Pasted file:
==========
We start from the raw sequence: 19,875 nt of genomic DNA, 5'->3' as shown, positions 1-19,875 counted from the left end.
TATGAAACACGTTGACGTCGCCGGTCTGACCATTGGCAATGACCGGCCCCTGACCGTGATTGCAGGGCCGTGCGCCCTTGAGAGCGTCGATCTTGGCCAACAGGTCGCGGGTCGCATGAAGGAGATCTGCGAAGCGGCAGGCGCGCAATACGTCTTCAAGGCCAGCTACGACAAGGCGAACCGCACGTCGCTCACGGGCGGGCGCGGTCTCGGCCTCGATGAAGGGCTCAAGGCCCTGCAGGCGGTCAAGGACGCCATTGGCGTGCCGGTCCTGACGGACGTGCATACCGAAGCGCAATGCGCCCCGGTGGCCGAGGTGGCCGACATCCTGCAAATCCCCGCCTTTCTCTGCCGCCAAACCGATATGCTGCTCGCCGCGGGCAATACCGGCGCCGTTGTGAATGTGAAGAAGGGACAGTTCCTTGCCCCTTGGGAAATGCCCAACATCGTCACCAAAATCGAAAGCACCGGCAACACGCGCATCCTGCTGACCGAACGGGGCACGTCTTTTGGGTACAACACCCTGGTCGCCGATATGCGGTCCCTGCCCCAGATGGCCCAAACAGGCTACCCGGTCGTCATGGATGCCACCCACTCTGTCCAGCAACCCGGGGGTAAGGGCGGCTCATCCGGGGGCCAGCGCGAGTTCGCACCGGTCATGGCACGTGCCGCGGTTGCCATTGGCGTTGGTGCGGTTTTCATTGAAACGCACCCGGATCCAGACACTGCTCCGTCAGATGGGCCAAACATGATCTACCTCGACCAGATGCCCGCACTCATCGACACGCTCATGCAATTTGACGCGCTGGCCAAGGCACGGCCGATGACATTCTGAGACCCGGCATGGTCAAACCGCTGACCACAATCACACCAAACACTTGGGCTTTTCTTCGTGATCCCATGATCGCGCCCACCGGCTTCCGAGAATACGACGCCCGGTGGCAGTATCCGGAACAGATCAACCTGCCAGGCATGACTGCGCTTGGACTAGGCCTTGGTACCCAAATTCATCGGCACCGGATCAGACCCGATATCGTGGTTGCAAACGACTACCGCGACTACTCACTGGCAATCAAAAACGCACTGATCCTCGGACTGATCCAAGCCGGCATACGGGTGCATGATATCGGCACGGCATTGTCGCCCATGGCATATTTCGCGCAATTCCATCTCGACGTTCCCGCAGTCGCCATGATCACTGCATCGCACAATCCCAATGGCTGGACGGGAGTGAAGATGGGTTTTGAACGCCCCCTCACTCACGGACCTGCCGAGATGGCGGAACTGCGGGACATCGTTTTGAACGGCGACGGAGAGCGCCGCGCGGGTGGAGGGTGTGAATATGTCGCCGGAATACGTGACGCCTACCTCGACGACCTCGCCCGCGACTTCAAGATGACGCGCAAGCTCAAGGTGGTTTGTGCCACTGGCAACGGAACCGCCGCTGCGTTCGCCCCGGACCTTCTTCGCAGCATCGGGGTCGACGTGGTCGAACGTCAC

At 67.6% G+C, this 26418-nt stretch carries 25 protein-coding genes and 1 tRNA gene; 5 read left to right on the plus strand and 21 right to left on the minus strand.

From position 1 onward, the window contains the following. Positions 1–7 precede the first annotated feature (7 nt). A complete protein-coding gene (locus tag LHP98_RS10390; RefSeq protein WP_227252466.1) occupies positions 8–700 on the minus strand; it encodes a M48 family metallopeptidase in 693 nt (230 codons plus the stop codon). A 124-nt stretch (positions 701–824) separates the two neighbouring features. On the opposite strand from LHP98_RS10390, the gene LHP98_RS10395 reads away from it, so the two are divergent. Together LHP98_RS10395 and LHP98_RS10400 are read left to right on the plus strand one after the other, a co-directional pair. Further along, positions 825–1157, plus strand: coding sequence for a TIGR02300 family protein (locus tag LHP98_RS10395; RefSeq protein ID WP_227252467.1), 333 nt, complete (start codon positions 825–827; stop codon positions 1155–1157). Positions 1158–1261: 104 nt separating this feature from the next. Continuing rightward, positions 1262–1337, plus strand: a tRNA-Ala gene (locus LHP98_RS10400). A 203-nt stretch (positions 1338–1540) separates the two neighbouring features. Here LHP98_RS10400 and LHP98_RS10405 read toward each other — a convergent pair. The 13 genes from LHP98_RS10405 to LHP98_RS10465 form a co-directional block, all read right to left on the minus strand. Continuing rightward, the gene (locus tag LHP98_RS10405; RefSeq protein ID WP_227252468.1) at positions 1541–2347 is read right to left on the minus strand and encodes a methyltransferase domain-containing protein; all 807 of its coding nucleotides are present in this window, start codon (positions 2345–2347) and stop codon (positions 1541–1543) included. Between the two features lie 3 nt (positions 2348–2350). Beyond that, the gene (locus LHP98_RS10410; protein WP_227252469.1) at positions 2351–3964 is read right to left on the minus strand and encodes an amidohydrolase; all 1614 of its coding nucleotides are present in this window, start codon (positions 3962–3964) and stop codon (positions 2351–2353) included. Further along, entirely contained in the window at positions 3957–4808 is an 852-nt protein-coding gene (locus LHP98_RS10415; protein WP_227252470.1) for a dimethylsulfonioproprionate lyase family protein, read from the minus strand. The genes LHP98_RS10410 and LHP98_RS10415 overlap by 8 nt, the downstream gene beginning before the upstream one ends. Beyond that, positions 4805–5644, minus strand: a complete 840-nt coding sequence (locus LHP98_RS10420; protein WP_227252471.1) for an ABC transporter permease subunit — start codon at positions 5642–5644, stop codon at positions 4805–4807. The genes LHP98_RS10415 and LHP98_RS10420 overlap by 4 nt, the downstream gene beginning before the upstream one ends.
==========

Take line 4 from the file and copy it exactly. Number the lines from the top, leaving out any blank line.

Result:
From position 1 onward, the window contains the following. Positions 1–7 precede the first annotated feature (7 nt). A complete protein-coding gene (locus tag LHP98_RS10390; RefSeq protein WP_227252466.1) occupies positions 8–700 on the minus strand; it encodes a M48 family metallopeptidase in 693 nt (230 codons plus the stop codon). A 124-nt stretch (positions 701–824) separates the two neighbouring features. On the opposite strand from LHP98_RS10390, the gene LHP98_RS10395 reads away from it, so the two are divergent. Together LHP98_RS10395 and LHP98_RS10400 are read left to right on the plus strand one after the other, a co-directional pair. Further along, positions 825–1157, plus strand: coding sequence for a TIGR02300 family protein (locus tag LHP98_RS10395; RefSeq protein ID WP_227252467.1), 333 nt, complete (start codon positions 825–827; stop codon positions 1155–1157). Positions 1158–1261: 104 nt separating this feature from the next. Continuing rightward, positions 1262–1337, plus strand: a tRNA-Ala gene (locus LHP98_RS10400). A 203-nt stretch (positions 1338–1540) separates the two neighbouring features. Here LHP98_RS10400 and LHP98_RS10405 read toward each other — a convergent pair. The 13 genes from LHP98_RS10405 to LHP98_RS10465 form a co-directional block, all read right to left on the minus strand. Continuing rightward, the gene (locus tag LHP98_RS10405; RefSeq protein ID WP_227252468.1) at positions 1541–2347 is read right to left on the minus strand and encodes a methyltransferase domain-containing protein; all 807 of its coding nucleotides are present in this window, start codon (positions 2345–2347) and stop codon (positions 1541–1543) included. Between the two features lie 3 nt (positions 2348–2350). Beyond that, the gene (locus LHP98_RS10410; protein WP_227252469.1) at positions 2351–3964 is read right to left on the minus strand and encodes an amidohydrolase; all 1614 of its coding nucleotides are present in this window, start codon (positions 3962–3964) and stop codon (positions 2351–2353) included. Further along, entirely contained in the window at positions 3957–4808 is an 852-nt protein-coding gene (locus LHP98_RS10415; protein WP_227252470.1) for a dimethylsulfonioproprionate lyase family protein, read from the minus strand. The genes LHP98_RS10410 and LHP98_RS10415 overlap by 8 nt, the downstream gene beginning before the upstream one ends. Beyond that, positions 4805–5644, minus strand: a complete 840-nt coding sequence (locus LHP98_RS10420; protein WP_227252471.1) for an ABC transporter permease subunit — start codon at positions 5642–5644, stop codon at positions 4805–4807. The genes LHP98_RS10415 and LHP98_RS10420 overlap by 4 nt, the downstream gene beginning before the upstream one ends.